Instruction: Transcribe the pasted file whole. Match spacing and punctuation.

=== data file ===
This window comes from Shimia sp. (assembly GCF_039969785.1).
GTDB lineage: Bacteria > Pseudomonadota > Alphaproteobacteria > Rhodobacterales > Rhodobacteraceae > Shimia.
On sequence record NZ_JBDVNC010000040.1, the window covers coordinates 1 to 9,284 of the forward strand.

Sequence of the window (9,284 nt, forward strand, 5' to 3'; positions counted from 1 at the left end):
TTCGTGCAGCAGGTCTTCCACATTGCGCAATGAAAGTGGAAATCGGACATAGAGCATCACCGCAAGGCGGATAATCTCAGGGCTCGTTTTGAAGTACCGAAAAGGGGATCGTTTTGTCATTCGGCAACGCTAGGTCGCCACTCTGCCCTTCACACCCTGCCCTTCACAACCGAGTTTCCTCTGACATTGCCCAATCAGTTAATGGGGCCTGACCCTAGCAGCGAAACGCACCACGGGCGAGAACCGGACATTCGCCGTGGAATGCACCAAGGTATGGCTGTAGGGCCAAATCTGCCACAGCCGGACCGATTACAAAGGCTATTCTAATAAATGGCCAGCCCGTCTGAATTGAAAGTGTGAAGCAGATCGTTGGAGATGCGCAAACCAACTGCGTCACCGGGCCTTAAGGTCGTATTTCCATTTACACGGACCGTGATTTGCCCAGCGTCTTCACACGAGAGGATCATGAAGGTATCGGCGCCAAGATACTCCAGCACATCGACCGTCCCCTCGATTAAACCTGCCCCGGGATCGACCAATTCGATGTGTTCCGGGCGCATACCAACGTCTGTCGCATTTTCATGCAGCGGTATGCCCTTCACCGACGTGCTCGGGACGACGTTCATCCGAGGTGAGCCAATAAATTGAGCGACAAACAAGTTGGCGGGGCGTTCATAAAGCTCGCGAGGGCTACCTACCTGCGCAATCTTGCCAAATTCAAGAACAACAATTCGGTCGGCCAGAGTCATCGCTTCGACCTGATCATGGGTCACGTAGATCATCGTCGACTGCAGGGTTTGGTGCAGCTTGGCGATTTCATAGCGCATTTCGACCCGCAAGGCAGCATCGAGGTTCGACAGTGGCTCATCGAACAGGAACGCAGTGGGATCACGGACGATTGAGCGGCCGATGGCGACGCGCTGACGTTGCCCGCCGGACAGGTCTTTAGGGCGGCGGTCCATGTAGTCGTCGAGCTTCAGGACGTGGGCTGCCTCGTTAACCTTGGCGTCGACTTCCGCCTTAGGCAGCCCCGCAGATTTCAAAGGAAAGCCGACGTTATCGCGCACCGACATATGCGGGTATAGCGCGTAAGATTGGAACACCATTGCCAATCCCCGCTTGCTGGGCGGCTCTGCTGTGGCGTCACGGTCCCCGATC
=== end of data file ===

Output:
This window comes from Shimia sp. (assembly GCF_039969785.1).
GTDB lineage: Bacteria > Pseudomonadota > Alphaproteobacteria > Rhodobacterales > Rhodobacteraceae > Shimia.
On sequence record NZ_JBDVNC010000040.1, the window covers coordinates 1 to 9,284 of the forward strand.

Sequence of the window (9,284 nt, forward strand, 5' to 3'; positions counted from 1 at the left end):
TTCGTGCAGCAGGTCTTCCACATTGCGCAATGAAAGTGGAAATCGGACATAGAGCATCACCGCAAGGCGGATAATCTCAGGGCTCGTTTTGAAGTACCGAAAAGGGGATCGTTTTGTCATTCGGCAACGCTAGGTCGCCACTCTGCCCTTCACACCCTGCCCTTCACAACCGAGTTTCCTCTGACATTGCCCAATCAGTTAATGGGGCCTGACCCTAGCAGCGAAACGCACCACGGGCGAGAACCGGACATTCGCCGTGGAATGCACCAAGGTATGGCTGTAGGGCCAAATCTGCCACAGCCGGACCGATTACAAAGGCTATTCTAATAAATGGCCAGCCCGTCTGAATTGAAAGTGTGAAGCAGATCGTTGGAGATGCGCAAACCAACTGCGTCACCGGGCCTTAAGGTCGTATTTCCATTTACACGGACCGTGATTTGCCCAGCGTCTTCACACGAGAGGATCATGAAGGTATCGGCGCCAAGATACTCCAGCACATCGACCGTCCCCTCGATTAAACCTGCCCCGGGATCGACCAATTCGATGTGTTCCGGGCGCATACCAACGTCTGTCGCATTTTCATGCAGCGGTATGCCCTTCACCGACGTGCTCGGGACGACGTTCATCCGAGGTGAGCCAATAAATTGAGCGACAAACAAGTTGGCGGGGCGTTCATAAAGCTCGCGAGGGCTACCTACCTGCGCAATCTTGCCAAATTCAAGAACAACAATTCGGTCGGCCAGAGTCATCGCTTCGACCTGATCATGGGTCACGTAGATCATCGTCGACTGCAGGGTTTGGTGCAGCTTGGCGATTTCATAGCGCATTTCGACCCGCAAGGCAGCATCGAGGTTCGACAGTGGCTCATCGAACAGGAACGCAGTGGGATCACGGACGATTGAGCGGCCGATGGCGACGCGCTGACGTTGCCCGCCGGACAGGTCTTTAGGGCGGCGGTCCATGTAGTCGTCGAGCTTCAGGACGTGGGCTGCCTCGTTAACCTTGGCGTCGACTTCCGCCTTAGGCAGCCCCGCAGATTTCAAAGGAAAGCCGACGTTATCGCGCACCGACATATGCGGGTATAGCGCGTAAGATTGGAACACCATTGCCAATCCCCGCTTGCTGGGCGGCTCTGCTGTGGCGTCACGGTCCCCGATC